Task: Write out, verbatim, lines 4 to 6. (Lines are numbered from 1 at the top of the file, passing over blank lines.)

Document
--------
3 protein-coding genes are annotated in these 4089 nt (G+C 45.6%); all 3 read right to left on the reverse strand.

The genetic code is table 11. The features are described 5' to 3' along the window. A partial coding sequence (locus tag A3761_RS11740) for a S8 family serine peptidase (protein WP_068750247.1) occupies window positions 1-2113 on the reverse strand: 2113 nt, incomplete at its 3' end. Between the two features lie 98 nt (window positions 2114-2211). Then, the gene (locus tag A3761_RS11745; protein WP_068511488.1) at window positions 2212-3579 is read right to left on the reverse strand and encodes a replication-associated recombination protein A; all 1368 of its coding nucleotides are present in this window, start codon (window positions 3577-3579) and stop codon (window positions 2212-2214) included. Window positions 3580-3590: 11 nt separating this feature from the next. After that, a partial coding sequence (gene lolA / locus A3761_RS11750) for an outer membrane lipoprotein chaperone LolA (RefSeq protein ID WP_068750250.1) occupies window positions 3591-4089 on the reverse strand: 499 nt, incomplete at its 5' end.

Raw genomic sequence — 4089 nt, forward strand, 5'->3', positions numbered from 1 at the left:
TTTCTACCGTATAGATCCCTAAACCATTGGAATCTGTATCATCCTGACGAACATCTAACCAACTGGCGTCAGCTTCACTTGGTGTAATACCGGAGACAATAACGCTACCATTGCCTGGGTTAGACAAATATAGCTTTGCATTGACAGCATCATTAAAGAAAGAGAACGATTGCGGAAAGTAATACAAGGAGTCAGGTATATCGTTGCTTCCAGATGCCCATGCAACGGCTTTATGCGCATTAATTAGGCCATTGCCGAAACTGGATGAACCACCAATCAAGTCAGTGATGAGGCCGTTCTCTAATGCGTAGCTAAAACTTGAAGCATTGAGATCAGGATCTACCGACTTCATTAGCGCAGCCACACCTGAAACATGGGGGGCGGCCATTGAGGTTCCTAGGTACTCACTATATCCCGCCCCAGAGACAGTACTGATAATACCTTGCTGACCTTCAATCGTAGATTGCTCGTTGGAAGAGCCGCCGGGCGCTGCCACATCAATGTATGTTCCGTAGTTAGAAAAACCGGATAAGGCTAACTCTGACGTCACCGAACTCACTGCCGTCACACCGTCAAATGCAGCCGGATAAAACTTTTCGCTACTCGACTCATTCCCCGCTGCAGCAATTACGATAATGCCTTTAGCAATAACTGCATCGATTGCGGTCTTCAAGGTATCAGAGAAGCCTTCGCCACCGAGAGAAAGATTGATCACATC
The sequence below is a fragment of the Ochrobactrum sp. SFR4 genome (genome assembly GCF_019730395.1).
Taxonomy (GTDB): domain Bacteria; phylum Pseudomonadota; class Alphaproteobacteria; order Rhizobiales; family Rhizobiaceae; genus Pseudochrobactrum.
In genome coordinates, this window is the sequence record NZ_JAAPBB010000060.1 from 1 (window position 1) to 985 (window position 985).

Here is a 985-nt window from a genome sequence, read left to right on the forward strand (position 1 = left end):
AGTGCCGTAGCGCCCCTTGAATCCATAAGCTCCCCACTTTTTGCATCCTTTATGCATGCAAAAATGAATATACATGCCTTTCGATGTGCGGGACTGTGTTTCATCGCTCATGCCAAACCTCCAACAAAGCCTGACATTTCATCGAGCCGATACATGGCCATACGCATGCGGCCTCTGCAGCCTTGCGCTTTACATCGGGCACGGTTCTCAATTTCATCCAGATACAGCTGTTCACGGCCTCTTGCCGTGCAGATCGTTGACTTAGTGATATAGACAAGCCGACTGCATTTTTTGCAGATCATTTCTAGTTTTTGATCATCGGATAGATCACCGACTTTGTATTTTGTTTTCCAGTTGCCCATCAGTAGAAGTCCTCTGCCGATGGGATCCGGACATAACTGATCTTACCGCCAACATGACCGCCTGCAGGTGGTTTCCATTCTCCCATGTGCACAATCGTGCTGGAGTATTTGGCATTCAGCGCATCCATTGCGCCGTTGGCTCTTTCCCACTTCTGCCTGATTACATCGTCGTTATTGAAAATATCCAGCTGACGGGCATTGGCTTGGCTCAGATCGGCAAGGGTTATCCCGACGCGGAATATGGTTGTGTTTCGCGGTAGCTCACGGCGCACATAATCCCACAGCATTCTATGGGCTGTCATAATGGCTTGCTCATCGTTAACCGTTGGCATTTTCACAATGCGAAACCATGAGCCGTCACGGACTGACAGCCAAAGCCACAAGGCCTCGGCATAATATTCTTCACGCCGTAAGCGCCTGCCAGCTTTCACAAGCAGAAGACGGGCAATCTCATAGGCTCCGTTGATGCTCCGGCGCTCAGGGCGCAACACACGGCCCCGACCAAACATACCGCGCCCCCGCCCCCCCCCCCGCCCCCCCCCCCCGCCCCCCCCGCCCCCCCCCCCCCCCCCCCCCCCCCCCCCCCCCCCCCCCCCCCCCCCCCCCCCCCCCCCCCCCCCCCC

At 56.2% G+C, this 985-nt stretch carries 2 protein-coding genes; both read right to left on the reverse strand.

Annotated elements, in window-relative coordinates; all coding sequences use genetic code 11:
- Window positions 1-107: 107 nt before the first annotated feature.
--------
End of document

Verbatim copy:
TTTCTACCGTATAGATCCCTAAACCATTGGAATCTGTATCATCCTGACGAACATCTAACCAACTGGCGTCAGCTTCACTTGGTGTAATACCGGAGACAATAACGCTACCATTGCCTGGGTTAGACAAATATAGCTTTGCATTGACAGCATCATTAAAGAAAGAGAACGATTGCGGAAAGTAATACAAGGAGTCAGGTATATCGTTGCTTCCAGATGCCCATGCAACGGCTTTATGCGCATTAATTAGGCCATTGCCGAAACTGGATGAACCACCAATCAAGTCAGTGATGAGGCCGTTCTCTAATGCGTAGCTAAAACTTGAAGCATTGAGATCAGGATCTACCGACTTCATTAGCGCAGCCACACCTGAAACATGGGGGGCGGCCATTGAGGTTCCTAGGTACTCACTATATCCCGCCCCAGAGACAGTACTGATAATACCTTGCTGACCTTCAATCGTAGATTGCTCGTTGGAAGAGCCGCCGGGCGCTGCCACATCAATGTATGTTCCGTAGTTAGAAAAACCGGATAAGGCTAACTCTGACGTCACCGAACTCACTGCCGTCACACCGTCAAATGCAGCCGGATAAAACTTTTCGCTACTCGACTCATTCCCCGCTGCAGCAATTACGATAATGCCTTTAGCAATAACTGCATCGATTGCGGTCTTCAAGGTATCAGAGAAGCCTTCGCCACCGAGAGAAAGATTGATCACATC
The sequence below is a fragment of the Ochrobactrum sp. SFR4 genome (genome assembly GCF_019730395.1).
Taxonomy (GTDB): domain Bacteria; phylum Pseudomonadota; class Alphaproteobacteria; order Rhizobiales; family Rhizobiaceae; genus Pseudochrobactrum.